Mustard fields forever

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Yesterday I took a walk in the green and mustard fields outside the town of Houdan, 60 km from Paris and 20 km from Dreux. The yellowness of the mustard fields was very attractive and a pure pleasure to the eye. It contrasted with a dramatically cloudy sky that showed some saturated blueness from time to time. It was a windy day and the sound of the wind making its way through the fields reminded me of jazz music when the drummer uses a brush to play a kind of warm polyrhythmic hushed shuffle.

The mustard field had indeed a spiritual effect that also reminded me of a teaching I received when I was a child at school when Sister Mary of the Sacred Heart took a chalk and marked an imperceptible full-stop on the blackboard. All of us in the classroom were silenced and started focusing on that tiny drop she chalked before our eyes. Her explanation had a messianic resonance to it : “With faith the size of a mustard seed, you can move a mountain.”

This sounded so fantastic. The enigmatic full-stop was a mustard seed !! And, of course, though no one believed a word of what we heard — how on earth can a drop of mustard move a mountain when it was barely enough to garnish a bite of your hot dog sandwich, — yet we all tried and concentrated hard in order to make our inner mustard seed grow bigger. We were all so motivated by moving mountains.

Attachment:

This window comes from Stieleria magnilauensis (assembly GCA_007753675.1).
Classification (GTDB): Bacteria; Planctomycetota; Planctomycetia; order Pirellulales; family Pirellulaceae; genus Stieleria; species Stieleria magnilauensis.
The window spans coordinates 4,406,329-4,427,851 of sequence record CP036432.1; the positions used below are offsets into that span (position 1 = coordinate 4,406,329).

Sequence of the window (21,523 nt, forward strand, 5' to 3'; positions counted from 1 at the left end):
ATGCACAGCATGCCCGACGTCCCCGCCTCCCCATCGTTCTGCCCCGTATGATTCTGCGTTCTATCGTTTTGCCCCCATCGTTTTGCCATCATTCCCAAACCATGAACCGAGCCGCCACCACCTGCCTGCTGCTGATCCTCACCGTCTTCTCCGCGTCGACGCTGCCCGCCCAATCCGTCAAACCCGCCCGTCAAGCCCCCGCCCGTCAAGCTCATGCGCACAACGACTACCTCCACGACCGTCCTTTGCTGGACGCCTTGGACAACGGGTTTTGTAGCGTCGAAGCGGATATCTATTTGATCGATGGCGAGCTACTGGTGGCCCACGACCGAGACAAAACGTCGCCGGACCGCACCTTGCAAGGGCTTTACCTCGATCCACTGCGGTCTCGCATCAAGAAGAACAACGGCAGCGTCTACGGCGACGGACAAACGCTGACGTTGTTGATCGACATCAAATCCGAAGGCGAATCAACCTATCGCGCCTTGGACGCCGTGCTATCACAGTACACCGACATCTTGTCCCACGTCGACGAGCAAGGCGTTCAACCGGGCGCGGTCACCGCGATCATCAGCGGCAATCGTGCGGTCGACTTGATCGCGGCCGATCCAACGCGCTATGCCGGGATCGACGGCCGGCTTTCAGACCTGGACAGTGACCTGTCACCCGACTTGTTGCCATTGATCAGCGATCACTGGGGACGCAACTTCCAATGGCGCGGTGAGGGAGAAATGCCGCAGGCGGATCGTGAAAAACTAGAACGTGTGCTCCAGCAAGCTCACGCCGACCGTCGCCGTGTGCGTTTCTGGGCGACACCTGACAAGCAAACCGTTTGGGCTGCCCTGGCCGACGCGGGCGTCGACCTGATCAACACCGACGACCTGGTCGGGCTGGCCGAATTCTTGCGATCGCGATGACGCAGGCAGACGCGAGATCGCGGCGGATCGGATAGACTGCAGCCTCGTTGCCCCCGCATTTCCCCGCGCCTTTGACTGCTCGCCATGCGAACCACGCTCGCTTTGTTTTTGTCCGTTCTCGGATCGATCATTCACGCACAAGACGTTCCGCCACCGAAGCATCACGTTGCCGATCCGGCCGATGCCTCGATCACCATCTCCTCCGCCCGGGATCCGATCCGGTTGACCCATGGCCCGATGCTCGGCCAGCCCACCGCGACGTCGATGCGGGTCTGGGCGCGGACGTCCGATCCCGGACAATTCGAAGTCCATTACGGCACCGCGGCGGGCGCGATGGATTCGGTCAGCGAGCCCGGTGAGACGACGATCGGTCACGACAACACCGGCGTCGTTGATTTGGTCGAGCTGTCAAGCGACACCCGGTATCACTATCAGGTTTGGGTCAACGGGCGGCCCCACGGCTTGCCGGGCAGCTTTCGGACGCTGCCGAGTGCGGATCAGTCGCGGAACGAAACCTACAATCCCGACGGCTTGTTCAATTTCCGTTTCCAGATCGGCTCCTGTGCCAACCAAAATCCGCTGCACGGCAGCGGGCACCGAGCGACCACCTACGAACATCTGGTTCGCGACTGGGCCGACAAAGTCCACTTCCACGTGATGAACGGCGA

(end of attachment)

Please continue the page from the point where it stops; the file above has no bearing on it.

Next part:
Yesterday, forty years later, I took a walk in a field of many a yellow drops of faith, with no mountains around. They had been moved off millions of years ago.

Anyway, a walk in such an environment is quite favourable for meditation. Here is an excerpt to ponder on.

Feelings, whether of compassion or irritation, should be welcomed, recognized, and treated on an absolutely equal basis; because both are ourselves. The tangerine I am eating is me. The mustard greens I am planting are me. I plant with all my heart and mind. I clean this teapot with the kind of attention I would have were I giving the baby Buddha or Jesus a bath. Nothing should be treated more carefully than anything else. In mindfulness, compassion, irritation, mustard green plant, and teapot are all sacred.” Excerpt from Thich Nhat Hanh, The Miracle of Mindfulness: An Introduction to the Practice of Meditation.


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